This is like a sports commentator describing the moves of a pair of lovers locked in a sexual embrace. Pollock painted in an impassioned state of being "in the moment." The work, first and foremost was generated by emotions- impossible, thankfully, to quantify, and his painting style, though
brilliant and inventive, is secondary.
TheGhostofOtto1923
2.5 / 5 (8) Jun 28, 2011
This is like a sports commentator describing the moves of a pair of lovers locked in a sexual embrace. Pollock painted in an impassioned state of being "in the moment." The work, first and foremost was generated by emotions- impossible, thankfully, to quantify, and his painting style, though
brilliant and inventive, is secondary.
Yeah. I remember seeing a documentary on tv where pollock said the reason he abandoned regular painting was because he couldn't hold his hands still. He was a drunk you see. One day he got so frustrated he started throwing paint at the canvas and - surprise! - he got popular.

His impassioned state is referred to as DTs. Art is nonsense.

Telekinetic
1.8 / 5 (5) Jun 28, 2011
"Art is nonsense." TheGhostofOtto1923

I rest my case.
George_Rodart
1 / 5 (2) Jun 29, 2011
Stupid article, what a bunch of drips.
Eikka
3 / 5 (2) Jun 29, 2011
An EXACT copy of the Mona Lisa will not be worth nearly as much as the original.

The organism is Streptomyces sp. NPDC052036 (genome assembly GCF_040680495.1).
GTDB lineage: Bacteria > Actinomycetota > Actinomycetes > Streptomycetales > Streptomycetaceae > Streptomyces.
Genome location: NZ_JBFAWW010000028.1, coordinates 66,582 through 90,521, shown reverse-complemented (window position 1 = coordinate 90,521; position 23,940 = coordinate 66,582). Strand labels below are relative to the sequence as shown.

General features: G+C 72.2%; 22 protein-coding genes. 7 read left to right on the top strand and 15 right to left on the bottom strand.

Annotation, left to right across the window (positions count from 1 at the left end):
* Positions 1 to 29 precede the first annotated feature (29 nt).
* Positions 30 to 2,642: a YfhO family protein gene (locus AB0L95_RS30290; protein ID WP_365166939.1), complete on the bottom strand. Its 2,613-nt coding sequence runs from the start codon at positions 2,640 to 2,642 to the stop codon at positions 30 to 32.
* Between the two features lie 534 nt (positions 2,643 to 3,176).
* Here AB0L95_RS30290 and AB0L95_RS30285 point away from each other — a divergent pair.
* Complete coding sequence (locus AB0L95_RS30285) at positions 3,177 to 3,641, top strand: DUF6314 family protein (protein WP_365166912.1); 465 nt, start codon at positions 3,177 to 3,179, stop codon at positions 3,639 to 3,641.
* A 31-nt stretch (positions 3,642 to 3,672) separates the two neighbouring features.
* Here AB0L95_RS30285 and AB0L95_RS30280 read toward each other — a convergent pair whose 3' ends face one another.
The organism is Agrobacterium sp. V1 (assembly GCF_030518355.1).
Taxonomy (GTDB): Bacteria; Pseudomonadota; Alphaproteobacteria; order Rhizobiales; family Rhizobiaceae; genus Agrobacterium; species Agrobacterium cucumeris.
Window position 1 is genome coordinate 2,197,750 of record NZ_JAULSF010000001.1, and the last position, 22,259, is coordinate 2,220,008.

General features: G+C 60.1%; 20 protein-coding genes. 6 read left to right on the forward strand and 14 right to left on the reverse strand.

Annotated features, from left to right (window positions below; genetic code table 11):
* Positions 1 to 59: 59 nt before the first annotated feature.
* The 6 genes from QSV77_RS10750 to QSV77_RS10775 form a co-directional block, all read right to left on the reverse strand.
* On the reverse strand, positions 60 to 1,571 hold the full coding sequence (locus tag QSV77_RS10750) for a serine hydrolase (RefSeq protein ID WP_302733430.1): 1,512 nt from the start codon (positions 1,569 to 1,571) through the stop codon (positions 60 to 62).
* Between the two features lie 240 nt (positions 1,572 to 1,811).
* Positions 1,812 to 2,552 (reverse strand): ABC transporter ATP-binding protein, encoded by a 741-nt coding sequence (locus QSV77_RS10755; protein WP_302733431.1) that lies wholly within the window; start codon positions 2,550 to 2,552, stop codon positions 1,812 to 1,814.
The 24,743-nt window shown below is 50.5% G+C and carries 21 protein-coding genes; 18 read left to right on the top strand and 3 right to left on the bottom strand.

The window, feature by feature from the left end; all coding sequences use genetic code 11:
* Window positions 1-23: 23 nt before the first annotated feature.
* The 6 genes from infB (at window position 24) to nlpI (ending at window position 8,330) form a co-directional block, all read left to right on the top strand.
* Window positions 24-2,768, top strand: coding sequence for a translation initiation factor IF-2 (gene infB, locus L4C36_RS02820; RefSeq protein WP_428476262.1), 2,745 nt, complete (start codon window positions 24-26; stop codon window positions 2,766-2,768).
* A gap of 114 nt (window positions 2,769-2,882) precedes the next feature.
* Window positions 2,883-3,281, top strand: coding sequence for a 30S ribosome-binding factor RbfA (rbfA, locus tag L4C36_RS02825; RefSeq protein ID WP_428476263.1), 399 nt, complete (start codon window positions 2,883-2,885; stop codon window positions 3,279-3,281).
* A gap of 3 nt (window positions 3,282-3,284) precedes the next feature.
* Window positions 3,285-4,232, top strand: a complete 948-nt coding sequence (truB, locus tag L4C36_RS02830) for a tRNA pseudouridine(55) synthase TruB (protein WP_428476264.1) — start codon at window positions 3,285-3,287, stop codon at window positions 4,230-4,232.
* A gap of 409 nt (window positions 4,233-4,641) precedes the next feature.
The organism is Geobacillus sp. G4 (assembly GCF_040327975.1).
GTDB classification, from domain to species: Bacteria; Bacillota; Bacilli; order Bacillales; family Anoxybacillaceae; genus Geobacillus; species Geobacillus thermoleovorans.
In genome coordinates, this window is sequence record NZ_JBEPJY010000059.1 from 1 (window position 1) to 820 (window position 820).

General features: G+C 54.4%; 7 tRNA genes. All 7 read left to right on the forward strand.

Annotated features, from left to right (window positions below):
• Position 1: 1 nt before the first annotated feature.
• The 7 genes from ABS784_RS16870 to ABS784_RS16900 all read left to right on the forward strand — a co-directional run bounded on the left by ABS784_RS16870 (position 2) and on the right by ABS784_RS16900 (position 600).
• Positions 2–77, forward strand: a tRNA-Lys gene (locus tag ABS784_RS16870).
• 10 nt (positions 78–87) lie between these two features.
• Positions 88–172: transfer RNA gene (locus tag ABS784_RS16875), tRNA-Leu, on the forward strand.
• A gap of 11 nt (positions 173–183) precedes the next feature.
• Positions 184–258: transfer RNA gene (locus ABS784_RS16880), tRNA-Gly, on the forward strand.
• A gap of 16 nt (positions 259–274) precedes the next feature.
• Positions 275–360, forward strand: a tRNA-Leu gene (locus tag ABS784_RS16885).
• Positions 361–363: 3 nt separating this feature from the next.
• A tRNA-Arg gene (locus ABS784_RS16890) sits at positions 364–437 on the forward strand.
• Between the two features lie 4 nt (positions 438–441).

Yes it would if you don't know it's a copy.

Take your exact duplicate, put it on a turntable with the original, give it a spin and look away for a minute. Then tell me which one is worth more.

Telekinetic
1 / 5 (3) Jun 29, 2011
I'm sure Nat King Cole's daughter, Natalie, could tell the difference.
FrankHerbert
1.4 / 5 (9) Jun 29, 2011
Spin them backwards and hear secret socialist messages.
TheGhostofOtto1923
2.8 / 5 (9) Jun 29, 2011
"Art is nonsense." TheGhostofOtto1923

I rest my case.
Art says "If you were as bright and clever as the people who can create and afford these fine works of art, then you could fully understand them too. Otherwise, put on your black turtleneck and come to the imposing art museum and pretend." Same with philosophy.

People get a thrill from the pretense not the content, as there is none. Proof - natural things are far more beautiful and content-rich than any imitation of them. Proof - successive gens of artists and philos will tend to reject previous dogmae, even if they strive to preserve the Legitimacy of it, as it legitimizes the current fashion trends they're trying to sell.